John Young 'Jackie' Stewart was born in Dumbartonshire, Scotland, on June 11, 1939. His father owned a garage business and Jackie's older brother Jimmy was the first in the family to try racing, though his mother disapproved. There were also fears about Jackie's future because he was a failure at school and left at 15. Only later was he diagnosed as suffering from severe dyslexia - which made his subsequent achievements even more remarkable. While still a teenager he took up clay pigeon shooting and became one of the best shots in Britain. When he began racing saloons and sportscars he quickly showed outstanding talent that prompted team entrant Ken Tyrrell to hire him to contest the 1963 British Formula 3 series, in which the speedy Scot won seven races in a row.
In 1965 he joined the BRM Formula 1 team and stayed there for three seasons, winning two Grands Prix and firmly establishing himself as a frontrunner. In 1968, when Ken Tyrrell decided to go Formula 1 racing, Stewart teamed up with him to form what would become one the most productive Formula 1 partnerships. In his six seasons with Tyrrell, Stewart was nearly always the driver to beat and remained so until he retired at the end of 1973 at the age of 34. His 27 race wins and three championships made him the best since Juan Manuel Fangio, but the mark he made on the sport went much further than the record books.
Almost single-handedly, and against strong opposition, Stewart's crusade for improved safety measures eventually saved countless lives in what had been the deadliest sport in the world. In one particularly lethal period during his era the chances of a driver who raced for five years being killed were two out of three. In 1970 Stewart was devastated by the deaths of his close friends Piers Courage and Jochen Rindt. In 1973 his Tyrrell team mate Francois Cevert was killed in what was to have been Stewart's last race. The team withdrew as a mark of respect but Stewart redoubled his efforts to improve safety.
Stewart's own brush with death had occurred in the 1966 Belgian Grand Prix at the notoriously dangerous Spa circuit. On the first lap a sudden rain shower that sent half the field spinning off the track left Stewart trapped in a ditch in his crumpled BRM with fuel leaking all around him. There were no track marshals nearby so two drivers who had also crashed prised him out of the wreckage and Stewart was stuffed into a decrepit old ambulance that got lost en route to hospital. "As it turned out I only had a broken collar bone," Stewart recalls, "but it was simply ridiculous. Here was a sport that had serious injury and death so closely associated with it, yet there was no infrastructure to support it, and very few safety measures to prevent it. So, I felt I had to do something."
Among the things he did was to introduce full-face helmets and seatbelts for drivers and help develop the Grand Prix medical unit that began travelling to the races. He successfully campaigned for safety barriers and greater run-off areas at particularly dangerous corners, to protect spectators as well as drivers.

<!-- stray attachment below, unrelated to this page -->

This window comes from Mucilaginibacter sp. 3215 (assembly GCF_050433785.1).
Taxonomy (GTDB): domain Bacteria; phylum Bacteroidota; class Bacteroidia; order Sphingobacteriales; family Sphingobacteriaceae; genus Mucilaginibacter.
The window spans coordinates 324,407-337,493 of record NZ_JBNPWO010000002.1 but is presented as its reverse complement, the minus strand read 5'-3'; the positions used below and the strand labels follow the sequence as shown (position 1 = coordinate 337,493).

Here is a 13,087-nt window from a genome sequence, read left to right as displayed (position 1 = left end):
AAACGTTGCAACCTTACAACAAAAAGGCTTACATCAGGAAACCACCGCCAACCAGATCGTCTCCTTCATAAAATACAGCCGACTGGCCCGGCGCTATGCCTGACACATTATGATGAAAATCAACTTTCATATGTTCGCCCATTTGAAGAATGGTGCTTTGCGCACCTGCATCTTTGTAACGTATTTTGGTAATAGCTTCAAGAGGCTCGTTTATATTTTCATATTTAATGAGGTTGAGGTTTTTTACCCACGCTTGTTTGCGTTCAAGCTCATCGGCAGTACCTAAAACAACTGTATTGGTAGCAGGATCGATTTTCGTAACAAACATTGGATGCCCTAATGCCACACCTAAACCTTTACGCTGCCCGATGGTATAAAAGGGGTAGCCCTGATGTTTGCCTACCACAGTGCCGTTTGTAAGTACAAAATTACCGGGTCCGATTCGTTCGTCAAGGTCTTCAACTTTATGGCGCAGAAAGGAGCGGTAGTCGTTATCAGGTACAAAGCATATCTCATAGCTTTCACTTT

"But there was criticism from the media, even from some drivers," Stewart remembers. "It was said I removed the romance from the sport, that the safety measures took away the swashbuckling spectacular that had been. They said I had no guts. But not many of these critics had ever crashed at 150 miles an hour. Fortunately, I was still achieving a lot of success, winning races in hideously dangerous conditions, and that gave me greater influence. For instance, I won four times at the original Nurburgring in Germany - the most dangerous circuit in the world - and yet I was always afraid of that place. In 1968 I won there by over four minutes in thick fog and rain where you could hardly see the road. That race should never have been held, and having won it by such a big margin gave me more credibility when I demanded safety improvements. But I wouldn't have done what I did if I had wanted to win a popularity contest."
And yet the charismatic and brilliantly articulate 'Wee Scot' became hugely popular with the public. Wearing his trademark black cap and with his hair as long as a rock star, Stewart became an international celebrity - the first Formula 1 superstar. Though he was always a family man (deeply devoted to his wife Helen and their sons Paul and Mark) and never a playboy, he was seen as the daring racing driver with the glamourous lifestyle who consorted with royalty, prominent politicians, musicians and movie stars.
He also frequented the corporate boardrooms of big business and became a multi-millionaire long before he hung up his helmet. He starred in TV commercials and advertising campaigns, gave speeches, went on worldwide promotional tours and had offices in London, New York and Switzerland, where he lived for several years. Stewart was well-placed to cash in on the dividends provided by the arrival of major sponsors when Formula 1 racing became a global television spectacle - a phenomenon in which he also played a major role.
He became a much sought after media personality and a compelling TV commentator, explaining the intricacies of the sport and tirelessly promoting it. In 1971 he worked for ABC TV as co-host for the big American network's live coverage of the Monaco Grand Prix. On the starting grid, where his Tyrrell was on pole, Stewart spoke to the camera explaining in detail how difficult the race would be. At the finish line he pulled off his helmet and again addressed the camera, explaining how he had won.
He was always a winner (even his new Stewart Grand Prix team won in 1999 before he sold it to Ford, who re-branded it Jaguar, which went nowhere) and Jackie Stewart remains one of the best known Formula 1 champions. He still loves the sport and in 2001 he received a knighthood for his contributions to it.
Text - Gerald Donaldson